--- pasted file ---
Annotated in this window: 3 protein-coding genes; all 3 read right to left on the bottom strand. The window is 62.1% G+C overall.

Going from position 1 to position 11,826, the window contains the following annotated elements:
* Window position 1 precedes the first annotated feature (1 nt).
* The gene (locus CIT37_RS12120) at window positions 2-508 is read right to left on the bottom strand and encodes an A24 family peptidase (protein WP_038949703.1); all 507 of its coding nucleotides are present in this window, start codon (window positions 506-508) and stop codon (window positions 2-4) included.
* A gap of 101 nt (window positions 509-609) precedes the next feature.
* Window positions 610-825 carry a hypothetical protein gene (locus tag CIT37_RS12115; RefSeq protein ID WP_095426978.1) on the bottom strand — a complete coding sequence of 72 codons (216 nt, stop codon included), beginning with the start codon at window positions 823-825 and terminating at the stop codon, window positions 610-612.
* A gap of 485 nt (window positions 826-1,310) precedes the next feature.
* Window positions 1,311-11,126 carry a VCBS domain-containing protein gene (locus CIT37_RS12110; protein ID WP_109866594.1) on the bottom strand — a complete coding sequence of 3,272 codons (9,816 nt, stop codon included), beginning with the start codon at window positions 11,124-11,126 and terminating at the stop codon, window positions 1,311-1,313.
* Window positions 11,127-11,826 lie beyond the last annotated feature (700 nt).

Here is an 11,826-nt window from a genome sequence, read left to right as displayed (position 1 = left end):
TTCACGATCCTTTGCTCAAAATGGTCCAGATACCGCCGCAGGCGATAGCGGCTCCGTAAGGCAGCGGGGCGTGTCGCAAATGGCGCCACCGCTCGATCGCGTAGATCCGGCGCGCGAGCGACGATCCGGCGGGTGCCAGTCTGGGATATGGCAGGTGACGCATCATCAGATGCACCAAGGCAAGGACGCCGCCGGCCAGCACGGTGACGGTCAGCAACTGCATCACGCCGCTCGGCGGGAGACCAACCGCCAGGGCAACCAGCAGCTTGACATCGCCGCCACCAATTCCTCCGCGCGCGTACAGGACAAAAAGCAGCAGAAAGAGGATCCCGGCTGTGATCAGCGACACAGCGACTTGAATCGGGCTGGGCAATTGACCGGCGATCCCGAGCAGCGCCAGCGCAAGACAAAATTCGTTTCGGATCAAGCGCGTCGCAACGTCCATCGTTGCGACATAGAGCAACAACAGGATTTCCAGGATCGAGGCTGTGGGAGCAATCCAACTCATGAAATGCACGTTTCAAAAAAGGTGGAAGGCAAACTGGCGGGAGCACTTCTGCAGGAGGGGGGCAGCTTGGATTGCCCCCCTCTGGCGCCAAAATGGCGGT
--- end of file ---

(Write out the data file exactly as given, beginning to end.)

Annotated in this window: 3 protein-coding genes; all 3 read right to left on the bottom strand. The window is 62.1% G+C overall.

Going from position 1 to position 11,826, the window contains the following annotated elements:
* Window position 1 precedes the first annotated feature (1 nt).
* The gene (locus CIT37_RS12120) at window positions 2-508 is read right to left on the bottom strand and encodes an A24 family peptidase (protein WP_038949703.1); all 507 of its coding nucleotides are present in this window, start codon (window positions 506-508) and stop codon (window positions 2-4) included.
* A gap of 101 nt (window positions 509-609) precedes the next feature.
* Window positions 610-825 carry a hypothetical protein gene (locus tag CIT37_RS12115; RefSeq protein ID WP_095426978.1) on the bottom strand — a complete coding sequence of 72 codons (216 nt, stop codon included), beginning with the start codon at window positions 823-825 and terminating at the stop codon, window positions 610-612.
* A gap of 485 nt (window positions 826-1,310) precedes the next feature.
* Window positions 1,311-11,126 carry a VCBS domain-containing protein gene (locus CIT37_RS12110; protein ID WP_109866594.1) on the bottom strand — a complete coding sequence of 3,272 codons (9,816 nt, stop codon included), beginning with the start codon at window positions 11,124-11,126 and terminating at the stop codon, window positions 1,311-1,313.
* Window positions 11,127-11,826 lie beyond the last annotated feature (700 nt).

Here is an 11,826-nt window from a genome sequence, read left to right as displayed (position 1 = left end):
TTCACGATCCTTTGCTCAAAATGGTCCAGATACCGCCGCAGGCGATAGCGGCTCCGTAAGGCAGCGGGGCGTGTCGCAAATGGCGCCACCGCTCGATCGCGTAGATCCGGCGCGCGAGCGACGATCCGGCGGGTGCCAGTCTGGGATATGGCAGGTGACGCATCATCAGATGCACCAAGGCAAGGACGCCGCCGGCCAGCACGGTGACGGTCAGCAACTGCATCACGCCGCTCGGCGGGAGACCAACCGCCAGGGCAACCAGCAGCTTGACATCGCCGCCACCAATTCCTCCGCGCGCGTACAGGACAAAAAGCAGCAGAAAGAGGATCCCGGCTGTGATCAGCGACACAGCGACTTGAATCGGGCTGGGCAATTGACCGGCGATCCCGAGCAGCGCCAGCGCAAGACAAAATTCGTTTCGGATCAAGCGCGTCGCAACGTCCATCGTTGCGACATAGAGCAACAACAGGATTTCCAGGATCGAGGCTGTGGGAGCAATCCAACTCATGAAATGCACGTTTCAAAAAAGGTGGAAGGCAAACTGGCGGGAGCACTTCTGCAGGAGGGGGGCAGCTTGGATTGCCCCCCTCTGGCGCCAAAATGGCGGT